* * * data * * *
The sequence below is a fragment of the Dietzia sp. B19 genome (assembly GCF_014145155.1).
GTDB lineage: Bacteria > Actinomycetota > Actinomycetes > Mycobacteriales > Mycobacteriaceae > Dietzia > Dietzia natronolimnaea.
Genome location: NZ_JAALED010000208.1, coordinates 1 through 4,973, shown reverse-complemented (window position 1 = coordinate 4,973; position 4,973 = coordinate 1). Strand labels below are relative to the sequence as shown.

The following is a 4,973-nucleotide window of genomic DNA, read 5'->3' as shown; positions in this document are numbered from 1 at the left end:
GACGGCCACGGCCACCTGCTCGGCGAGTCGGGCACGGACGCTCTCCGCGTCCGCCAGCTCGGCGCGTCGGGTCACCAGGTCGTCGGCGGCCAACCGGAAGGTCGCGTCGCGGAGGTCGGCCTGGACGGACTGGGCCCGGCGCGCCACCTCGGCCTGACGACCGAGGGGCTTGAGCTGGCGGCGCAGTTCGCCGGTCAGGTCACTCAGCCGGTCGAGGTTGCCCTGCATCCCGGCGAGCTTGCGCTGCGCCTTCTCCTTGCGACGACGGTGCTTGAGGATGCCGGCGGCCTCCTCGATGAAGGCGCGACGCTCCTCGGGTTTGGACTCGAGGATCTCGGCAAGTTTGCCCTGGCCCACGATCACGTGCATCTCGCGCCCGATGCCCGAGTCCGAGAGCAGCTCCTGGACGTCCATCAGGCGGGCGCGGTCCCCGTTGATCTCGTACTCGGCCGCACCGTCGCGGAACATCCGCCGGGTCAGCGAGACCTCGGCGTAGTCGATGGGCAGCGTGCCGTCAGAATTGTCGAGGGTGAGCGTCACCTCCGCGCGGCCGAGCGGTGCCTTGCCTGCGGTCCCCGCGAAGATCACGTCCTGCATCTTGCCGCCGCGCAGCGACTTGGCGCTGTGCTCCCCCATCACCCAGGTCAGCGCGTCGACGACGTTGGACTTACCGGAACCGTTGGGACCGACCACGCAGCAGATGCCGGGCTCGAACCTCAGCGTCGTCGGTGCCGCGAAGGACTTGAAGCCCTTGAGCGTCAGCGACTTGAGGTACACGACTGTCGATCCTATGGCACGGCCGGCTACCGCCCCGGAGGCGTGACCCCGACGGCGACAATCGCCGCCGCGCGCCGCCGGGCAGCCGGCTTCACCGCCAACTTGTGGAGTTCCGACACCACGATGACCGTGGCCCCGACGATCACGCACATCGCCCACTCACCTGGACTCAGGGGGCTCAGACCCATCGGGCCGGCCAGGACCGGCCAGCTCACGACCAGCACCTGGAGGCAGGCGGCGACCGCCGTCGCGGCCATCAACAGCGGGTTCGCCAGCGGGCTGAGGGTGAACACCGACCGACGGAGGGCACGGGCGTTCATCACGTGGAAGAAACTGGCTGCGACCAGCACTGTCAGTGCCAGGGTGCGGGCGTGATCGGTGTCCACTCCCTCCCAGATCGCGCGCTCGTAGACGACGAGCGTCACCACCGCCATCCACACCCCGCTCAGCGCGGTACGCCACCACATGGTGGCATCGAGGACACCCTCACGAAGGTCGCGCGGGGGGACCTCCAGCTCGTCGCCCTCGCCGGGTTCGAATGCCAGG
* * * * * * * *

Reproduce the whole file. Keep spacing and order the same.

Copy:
The sequence below is a fragment of the Dietzia sp. B19 genome (assembly GCF_014145155.1).
GTDB lineage: Bacteria > Actinomycetota > Actinomycetes > Mycobacteriales > Mycobacteriaceae > Dietzia > Dietzia natronolimnaea.
Genome location: NZ_JAALED010000208.1, coordinates 1 through 4,973, shown reverse-complemented (window position 1 = coordinate 4,973; position 4,973 = coordinate 1). Strand labels below are relative to the sequence as shown.

The following is a 4,973-nucleotide window of genomic DNA, read 5'->3' as shown; positions in this document are numbered from 1 at the left end:
GACGGCCACGGCCACCTGCTCGGCGAGTCGGGCACGGACGCTCTCCGCGTCCGCCAGCTCGGCGCGTCGGGTCACCAGGTCGTCGGCGGCCAACCGGAAGGTCGCGTCGCGGAGGTCGGCCTGGACGGACTGGGCCCGGCGCGCCACCTCGGCCTGACGACCGAGGGGCTTGAGCTGGCGGCGCAGTTCGCCGGTCAGGTCACTCAGCCGGTCGAGGTTGCCCTGCATCCCGGCGAGCTTGCGCTGCGCCTTCTCCTTGCGACGACGGTGCTTGAGGATGCCGGCGGCCTCCTCGATGAAGGCGCGACGCTCCTCGGGTTTGGACTCGAGGATCTCGGCAAGTTTGCCCTGGCCCACGATCACGTGCATCTCGCGCCCGATGCCCGAGTCCGAGAGCAGCTCCTGGACGTCCATCAGGCGGGCGCGGTCCCCGTTGATCTCGTACTCGGCCGCACCGTCGCGGAACATCCGCCGGGTCAGCGAGACCTCGGCGTAGTCGATGGGCAGCGTGCCGTCAGAATTGTCGAGGGTGAGCGTCACCTCCGCGCGGCCGAGCGGTGCCTTGCCTGCGGTCCCCGCGAAGATCACGTCCTGCATCTTGCCGCCGCGCAGCGACTTGGCGCTGTGCTCCCCCATCACCCAGGTCAGCGCGTCGACGACGTTGGACTTACCGGAACCGTTGGGACCGACCACGCAGCAGATGCCGGGCTCGAACCTCAGCGTCGTCGGTGCCGCGAAGGACTTGAAGCCCTTGAGCGTCAGCGACTTGAGGTACACGACTGTCGATCCTATGGCACGGCCGGCTACCGCCCCGGAGGCGTGACCCCGACGGCGACAATCGCCGCCGCGCGCCGCCGGGCAGCCGGCTTCACCGCCAACTTGTGGAGTTCCGACACCACGATGACCGTGGCCCCGACGATCACGCACATCGCCCACTCACCTGGACTCAGGGGGCTCAGACCCATCGGGCCGGCCAGGACCGGCCAGCTCACGACCAGCACCTGGAGGCAGGCGGCGACCGCCGTCGCGGCCATCAACAGCGGGTTCGCCAGCGGGCTGAGGGTGAACACCGACCGACGGAGGGCACGGGCGTTCATCACGTGGAAGAAACTGGCTGCGACCAGCACTGTCAGTGCCAGGGTGCGGGCGTGATCGGTGTCCACTCCCTCCCAGATCGCGCGCTCGTAGACGACGAGCGTCACCACCGCCATCCACACCCCGCTCAGCGCGGTACGCCACCACATGGTGGCATCGAGGACACCCTCACGAAGGTCGCGCGGGGGGACCTCCAGCTCGTCGCCCTCGCCGGGTTCGAATGCCAGG